A collection of ancient standing stones in Extremadura dubbed the Spanish Stonehenge is set to acquire cultural heritage protection status despite being completely unvisitable because it is at the bottom of a reservoir.
The all but forgotten structure made headlines during the exceptionally long hot summer of 2019 when the megalithic stone circle emerged from the receding waters of the Embalse de Valdecañas in Cacares province.
Much to the astonishment of locals, the stones became visible following years of successive droughts in the region for the first time in the more than half a century since the entire zone was flooded under a Franco era damming scheme.
The exposed stones were in fact the long lost Dolmen of Guadalperal, which historians believe were built in the second or third millennium BC.
The term ‘dolmen’ is typically used to describe an ancient structure where standing stones support a large capstone to create a chamber – a structure often used for early Neolithic tombs.
The chamber inside may have functioned as a tomb, a religious site, or even a trading post along the Tagus River – as it was then easy to cross the river at this point.
This site was originally discovered in 1926 by the German archaeologist Hugo Obermaier, who also found artefacts and remains of the civilisation that built it.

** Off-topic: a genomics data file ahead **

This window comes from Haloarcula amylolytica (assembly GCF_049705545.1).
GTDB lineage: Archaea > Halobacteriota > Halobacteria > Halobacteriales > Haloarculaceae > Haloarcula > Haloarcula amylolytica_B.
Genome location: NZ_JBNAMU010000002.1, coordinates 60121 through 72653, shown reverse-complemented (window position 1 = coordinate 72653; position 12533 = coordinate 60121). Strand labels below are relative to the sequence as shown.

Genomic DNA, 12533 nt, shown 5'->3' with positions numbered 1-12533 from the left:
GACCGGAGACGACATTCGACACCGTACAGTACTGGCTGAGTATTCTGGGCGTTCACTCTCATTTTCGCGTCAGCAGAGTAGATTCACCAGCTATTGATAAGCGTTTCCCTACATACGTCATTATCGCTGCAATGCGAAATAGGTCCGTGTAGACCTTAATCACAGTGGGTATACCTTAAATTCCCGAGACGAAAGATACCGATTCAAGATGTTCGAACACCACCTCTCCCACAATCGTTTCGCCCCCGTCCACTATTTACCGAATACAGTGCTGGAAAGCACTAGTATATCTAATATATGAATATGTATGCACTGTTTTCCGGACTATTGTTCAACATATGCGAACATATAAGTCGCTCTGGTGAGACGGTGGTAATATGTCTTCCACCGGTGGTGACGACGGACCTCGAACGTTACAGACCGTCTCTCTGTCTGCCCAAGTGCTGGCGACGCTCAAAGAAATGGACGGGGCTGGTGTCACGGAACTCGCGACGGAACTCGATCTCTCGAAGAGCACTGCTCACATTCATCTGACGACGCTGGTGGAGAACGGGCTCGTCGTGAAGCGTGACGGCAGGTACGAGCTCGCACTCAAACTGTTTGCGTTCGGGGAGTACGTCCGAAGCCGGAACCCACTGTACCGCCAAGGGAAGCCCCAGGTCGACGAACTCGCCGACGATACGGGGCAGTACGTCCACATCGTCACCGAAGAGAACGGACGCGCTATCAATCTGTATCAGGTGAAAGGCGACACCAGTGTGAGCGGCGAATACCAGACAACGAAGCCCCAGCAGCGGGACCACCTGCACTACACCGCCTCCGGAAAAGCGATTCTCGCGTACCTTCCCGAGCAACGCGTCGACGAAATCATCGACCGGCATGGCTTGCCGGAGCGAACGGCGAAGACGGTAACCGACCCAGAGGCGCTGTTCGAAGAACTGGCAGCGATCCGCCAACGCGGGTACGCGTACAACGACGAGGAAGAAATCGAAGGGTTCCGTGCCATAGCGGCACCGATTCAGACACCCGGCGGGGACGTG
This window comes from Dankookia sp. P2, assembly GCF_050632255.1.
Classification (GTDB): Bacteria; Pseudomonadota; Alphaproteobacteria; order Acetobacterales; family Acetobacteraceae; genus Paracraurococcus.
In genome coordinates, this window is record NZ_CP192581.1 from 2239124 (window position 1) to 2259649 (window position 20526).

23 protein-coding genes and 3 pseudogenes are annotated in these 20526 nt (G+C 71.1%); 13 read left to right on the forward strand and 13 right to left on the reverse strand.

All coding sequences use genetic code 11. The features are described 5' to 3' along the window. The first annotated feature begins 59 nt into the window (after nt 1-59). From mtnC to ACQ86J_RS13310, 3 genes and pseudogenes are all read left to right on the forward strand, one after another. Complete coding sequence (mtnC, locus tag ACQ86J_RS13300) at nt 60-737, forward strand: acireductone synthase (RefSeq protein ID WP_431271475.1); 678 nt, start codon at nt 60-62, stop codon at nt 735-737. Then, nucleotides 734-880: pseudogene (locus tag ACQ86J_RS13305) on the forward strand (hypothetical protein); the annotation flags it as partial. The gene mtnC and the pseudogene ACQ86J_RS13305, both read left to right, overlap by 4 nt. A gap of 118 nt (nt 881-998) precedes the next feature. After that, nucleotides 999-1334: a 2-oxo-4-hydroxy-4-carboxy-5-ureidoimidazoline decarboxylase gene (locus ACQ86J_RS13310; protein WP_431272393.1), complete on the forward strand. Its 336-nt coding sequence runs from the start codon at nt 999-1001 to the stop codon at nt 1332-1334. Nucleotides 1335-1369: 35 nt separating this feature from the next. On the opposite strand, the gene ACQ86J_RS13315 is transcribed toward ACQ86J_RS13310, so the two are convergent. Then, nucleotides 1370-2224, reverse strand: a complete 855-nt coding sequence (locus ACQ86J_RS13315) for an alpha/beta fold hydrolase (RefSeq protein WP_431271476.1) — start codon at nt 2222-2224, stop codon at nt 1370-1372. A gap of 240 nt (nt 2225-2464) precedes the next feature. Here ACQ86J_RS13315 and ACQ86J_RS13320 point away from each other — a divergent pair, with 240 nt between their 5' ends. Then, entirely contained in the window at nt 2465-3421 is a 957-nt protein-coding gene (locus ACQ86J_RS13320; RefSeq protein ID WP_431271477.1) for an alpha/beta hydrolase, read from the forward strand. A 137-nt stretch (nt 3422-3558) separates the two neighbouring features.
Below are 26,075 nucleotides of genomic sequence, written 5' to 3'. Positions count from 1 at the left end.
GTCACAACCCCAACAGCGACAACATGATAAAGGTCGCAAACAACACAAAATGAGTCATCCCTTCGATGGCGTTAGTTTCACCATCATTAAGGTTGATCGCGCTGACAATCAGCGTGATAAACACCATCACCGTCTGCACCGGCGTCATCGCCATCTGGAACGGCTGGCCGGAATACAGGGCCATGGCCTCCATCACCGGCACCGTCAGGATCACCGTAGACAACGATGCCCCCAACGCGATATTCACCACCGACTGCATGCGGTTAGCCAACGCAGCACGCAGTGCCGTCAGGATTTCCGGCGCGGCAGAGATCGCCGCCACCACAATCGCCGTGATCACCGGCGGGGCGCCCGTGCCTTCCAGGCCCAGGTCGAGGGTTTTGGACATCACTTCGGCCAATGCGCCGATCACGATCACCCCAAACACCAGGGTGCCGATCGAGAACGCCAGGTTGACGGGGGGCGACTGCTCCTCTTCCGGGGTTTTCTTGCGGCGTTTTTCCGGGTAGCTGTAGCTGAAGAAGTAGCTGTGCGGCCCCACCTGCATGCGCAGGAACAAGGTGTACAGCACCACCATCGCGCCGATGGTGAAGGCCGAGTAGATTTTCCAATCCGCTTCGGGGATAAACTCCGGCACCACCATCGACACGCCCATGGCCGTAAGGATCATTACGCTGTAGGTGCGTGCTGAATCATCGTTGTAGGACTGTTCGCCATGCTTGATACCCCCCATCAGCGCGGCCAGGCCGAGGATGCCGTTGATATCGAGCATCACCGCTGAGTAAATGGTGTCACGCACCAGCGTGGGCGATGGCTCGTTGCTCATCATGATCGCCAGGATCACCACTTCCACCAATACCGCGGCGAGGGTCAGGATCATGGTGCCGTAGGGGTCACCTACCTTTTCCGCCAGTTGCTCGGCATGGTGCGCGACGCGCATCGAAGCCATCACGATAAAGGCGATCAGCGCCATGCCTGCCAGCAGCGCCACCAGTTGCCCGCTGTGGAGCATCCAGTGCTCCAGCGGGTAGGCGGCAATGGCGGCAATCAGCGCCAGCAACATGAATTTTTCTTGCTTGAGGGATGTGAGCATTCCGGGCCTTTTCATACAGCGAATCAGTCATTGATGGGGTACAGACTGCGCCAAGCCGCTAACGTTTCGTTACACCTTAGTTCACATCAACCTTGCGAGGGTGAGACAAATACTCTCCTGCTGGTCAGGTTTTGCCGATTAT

In 1963, Franco’s government flooded the area to create the Valdecañas Reservoir and hydro-electric dam to supply underdeveloped parts of western Spain.
But when the water level fell to a record low, the dolmen emerged in full for the first time in over five decades.
NASA images taken six years apart showed the changing shoreline, revealing the structure in its entirety.
The monument’s engravings have faded over time, due to the porous stones eroding in the water.
Some local residents and cultural groups campaigned to relocate the stones and move the monument to safer territory before the water level rose again.
In turn, this would preserve the monument, promote tourism, and proudly display Spain’s prehistoric history, they said.
But with the clock ticking and lake filling, Spain’s Ministry of Culture turned down the plan, stating that any scheme to move the dolmen would “risk a loss of authenticity if its relocation were to be considered.”
It considers it “fundamental to preserve its historical values and its landscape relationship with the territory that it remains in the place where it was built.”
However in a bulletin on Spain’s Official State Gazette published in January, the Ministry of Culture said the site would be recommended for BIC (Bien de Interés Cultural or asset of cultural interest) designation, which theoretically affords it legal protection, even though it is now entirely submerged once again.
In the meantime, a team of scuba-diving archaeologists will keep tabs on the structure.